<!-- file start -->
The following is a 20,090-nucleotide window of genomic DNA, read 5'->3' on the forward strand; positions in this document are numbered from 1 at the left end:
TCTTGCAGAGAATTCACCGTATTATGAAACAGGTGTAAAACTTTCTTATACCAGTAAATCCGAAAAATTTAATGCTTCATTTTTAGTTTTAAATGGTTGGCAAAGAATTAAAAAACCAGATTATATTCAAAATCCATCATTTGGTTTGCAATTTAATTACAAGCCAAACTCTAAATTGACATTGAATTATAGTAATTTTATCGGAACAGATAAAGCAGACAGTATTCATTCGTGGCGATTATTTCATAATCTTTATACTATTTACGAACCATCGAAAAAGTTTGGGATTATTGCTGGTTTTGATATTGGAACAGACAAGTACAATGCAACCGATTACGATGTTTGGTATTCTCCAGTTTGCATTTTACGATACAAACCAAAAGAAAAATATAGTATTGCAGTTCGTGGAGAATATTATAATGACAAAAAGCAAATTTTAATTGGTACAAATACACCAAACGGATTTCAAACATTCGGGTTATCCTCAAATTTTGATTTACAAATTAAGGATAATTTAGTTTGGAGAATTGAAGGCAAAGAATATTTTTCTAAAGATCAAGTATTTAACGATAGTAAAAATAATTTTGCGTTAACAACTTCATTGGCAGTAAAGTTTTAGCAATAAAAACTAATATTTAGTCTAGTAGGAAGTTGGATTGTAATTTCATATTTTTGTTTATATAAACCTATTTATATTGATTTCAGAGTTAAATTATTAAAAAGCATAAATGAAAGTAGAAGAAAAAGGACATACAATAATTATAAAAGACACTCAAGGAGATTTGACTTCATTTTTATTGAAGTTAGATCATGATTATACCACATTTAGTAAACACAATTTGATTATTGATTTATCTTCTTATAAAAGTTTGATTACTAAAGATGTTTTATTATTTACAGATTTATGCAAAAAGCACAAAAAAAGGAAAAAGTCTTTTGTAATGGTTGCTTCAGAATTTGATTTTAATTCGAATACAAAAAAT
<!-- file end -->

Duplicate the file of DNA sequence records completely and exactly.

The following is a 20,090-nucleotide window of genomic DNA, read 5'->3' on the forward strand; positions in this document are numbered from 1 at the left end:
TCTTGCAGAGAATTCACCGTATTATGAAACAGGTGTAAAACTTTCTTATACCAGTAAATCCGAAAAATTTAATGCTTCATTTTTAGTTTTAAATGGTTGGCAAAGAATTAAAAAACCAGATTATATTCAAAATCCATCATTTGGTTTGCAATTTAATTACAAGCCAAACTCTAAATTGACATTGAATTATAGTAATTTTATCGGAACAGATAAAGCAGACAGTATTCATTCGTGGCGATTATTTCATAATCTTTATACTATTTACGAACCATCGAAAAAGTTTGGGATTATTGCTGGTTTTGATATTGGAACAGACAAGTACAATGCAACCGATTACGATGTTTGGTATTCTCCAGTTTGCATTTTACGATACAAACCAAAAGAAAAATATAGTATTGCAGTTCGTGGAGAATATTATAATGACAAAAAGCAAATTTTAATTGGTACAAATACACCAAACGGATTTCAAACATTCGGGTTATCCTCAAATTTTGATTTACAAATTAAGGATAATTTAGTTTGGAGAATTGAAGGCAAAGAATATTTTTCTAAAGATCAAGTATTTAACGATAGTAAAAATAATTTTGCGTTAACAACTTCATTGGCAGTAAAGTTTTAGCAATAAAAACTAATATTTAGTCTAGTAGGAAGTTGGATTGTAATTTCATATTTTTGTTTATATAAACCTATTTATATTGATTTCAGAGTTAAATTATTAAAAAGCATAAATGAAAGTAGAAGAAAAAGGACATACAATAATTATAAAAGACACTCAAGGAGATTTGACTTCATTTTTATTGAAGTTAGATCATGATTATACCACATTTAGTAAACACAATTTGATTATTGATTTATCTTCTTATAAAAGTTTGATTACTAAAGATGTTTTATTATTTACAGATTTATGCAAAAAGCACAAAAAAAGGAAAAAGTCTTTTGTAATGGTTGCTTCAGAATTTGATTTTAATTCGAATACAAAAAAT